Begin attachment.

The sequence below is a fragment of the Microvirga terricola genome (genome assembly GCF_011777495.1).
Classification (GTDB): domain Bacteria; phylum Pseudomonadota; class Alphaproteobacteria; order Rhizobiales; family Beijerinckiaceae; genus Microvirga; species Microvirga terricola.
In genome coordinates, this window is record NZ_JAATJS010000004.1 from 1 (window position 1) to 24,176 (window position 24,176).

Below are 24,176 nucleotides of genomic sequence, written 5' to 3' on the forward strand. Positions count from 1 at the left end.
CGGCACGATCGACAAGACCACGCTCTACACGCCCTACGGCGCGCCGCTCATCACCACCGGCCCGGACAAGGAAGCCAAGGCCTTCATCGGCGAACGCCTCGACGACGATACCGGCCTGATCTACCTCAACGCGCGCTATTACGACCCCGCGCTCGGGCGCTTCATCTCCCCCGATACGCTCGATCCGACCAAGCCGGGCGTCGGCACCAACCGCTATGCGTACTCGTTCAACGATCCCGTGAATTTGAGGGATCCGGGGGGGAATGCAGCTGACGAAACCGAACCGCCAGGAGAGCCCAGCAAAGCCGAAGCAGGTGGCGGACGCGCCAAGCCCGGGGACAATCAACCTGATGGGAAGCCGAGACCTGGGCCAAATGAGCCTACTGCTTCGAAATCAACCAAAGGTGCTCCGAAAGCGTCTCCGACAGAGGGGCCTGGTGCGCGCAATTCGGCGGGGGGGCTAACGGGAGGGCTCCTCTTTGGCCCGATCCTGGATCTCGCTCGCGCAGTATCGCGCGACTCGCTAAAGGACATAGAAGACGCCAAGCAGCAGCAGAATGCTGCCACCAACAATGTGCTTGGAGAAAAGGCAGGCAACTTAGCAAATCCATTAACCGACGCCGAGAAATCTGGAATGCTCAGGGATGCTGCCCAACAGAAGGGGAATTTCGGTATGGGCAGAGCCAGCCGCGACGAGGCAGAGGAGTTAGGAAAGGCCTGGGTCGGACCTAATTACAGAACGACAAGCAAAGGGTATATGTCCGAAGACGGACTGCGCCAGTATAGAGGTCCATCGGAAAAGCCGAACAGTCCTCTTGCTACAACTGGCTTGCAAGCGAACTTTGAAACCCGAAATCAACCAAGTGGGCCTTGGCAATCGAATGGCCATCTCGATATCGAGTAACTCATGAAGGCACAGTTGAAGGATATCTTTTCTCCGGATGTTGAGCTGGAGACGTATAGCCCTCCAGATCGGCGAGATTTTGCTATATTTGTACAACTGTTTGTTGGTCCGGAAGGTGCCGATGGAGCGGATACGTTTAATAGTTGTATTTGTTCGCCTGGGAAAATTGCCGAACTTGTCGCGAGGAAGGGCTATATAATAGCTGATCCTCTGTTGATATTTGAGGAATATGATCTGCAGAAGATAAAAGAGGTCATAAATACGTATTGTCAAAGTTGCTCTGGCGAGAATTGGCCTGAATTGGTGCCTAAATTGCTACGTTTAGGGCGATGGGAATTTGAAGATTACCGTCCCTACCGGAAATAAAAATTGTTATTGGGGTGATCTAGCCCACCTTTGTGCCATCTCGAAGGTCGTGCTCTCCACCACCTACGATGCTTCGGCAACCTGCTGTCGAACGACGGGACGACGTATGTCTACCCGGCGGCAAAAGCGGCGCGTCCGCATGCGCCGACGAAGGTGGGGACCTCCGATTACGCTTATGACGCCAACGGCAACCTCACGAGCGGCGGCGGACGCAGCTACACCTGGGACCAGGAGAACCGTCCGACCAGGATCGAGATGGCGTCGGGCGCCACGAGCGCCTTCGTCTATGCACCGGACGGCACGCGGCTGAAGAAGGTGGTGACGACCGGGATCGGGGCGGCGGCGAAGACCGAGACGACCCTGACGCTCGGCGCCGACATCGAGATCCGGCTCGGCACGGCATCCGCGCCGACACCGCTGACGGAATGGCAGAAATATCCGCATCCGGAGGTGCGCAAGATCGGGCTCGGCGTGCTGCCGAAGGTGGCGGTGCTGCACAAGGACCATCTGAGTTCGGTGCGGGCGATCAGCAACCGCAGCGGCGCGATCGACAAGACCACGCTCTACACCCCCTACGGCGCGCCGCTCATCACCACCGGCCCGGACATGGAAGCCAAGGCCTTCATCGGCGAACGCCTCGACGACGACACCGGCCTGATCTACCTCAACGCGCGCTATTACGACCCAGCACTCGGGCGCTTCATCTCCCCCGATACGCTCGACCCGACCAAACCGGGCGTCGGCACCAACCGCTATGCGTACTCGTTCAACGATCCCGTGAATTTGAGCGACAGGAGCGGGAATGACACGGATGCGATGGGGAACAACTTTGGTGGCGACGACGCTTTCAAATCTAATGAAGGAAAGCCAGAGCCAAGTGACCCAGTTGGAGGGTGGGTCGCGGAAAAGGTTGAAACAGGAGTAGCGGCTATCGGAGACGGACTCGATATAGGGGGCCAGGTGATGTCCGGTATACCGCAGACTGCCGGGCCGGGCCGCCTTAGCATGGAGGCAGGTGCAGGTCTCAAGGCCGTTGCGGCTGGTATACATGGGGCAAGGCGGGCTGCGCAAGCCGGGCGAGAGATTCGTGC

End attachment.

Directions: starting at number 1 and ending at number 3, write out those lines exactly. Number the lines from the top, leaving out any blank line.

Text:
The sequence below is a fragment of the Microvirga terricola genome (genome assembly GCF_011777495.1).
Classification (GTDB): domain Bacteria; phylum Pseudomonadota; class Alphaproteobacteria; order Rhizobiales; family Beijerinckiaceae; genus Microvirga; species Microvirga terricola.
In genome coordinates, this window is record NZ_JAATJS010000004.1 from 1 (window position 1) to 24,176 (window position 24,176).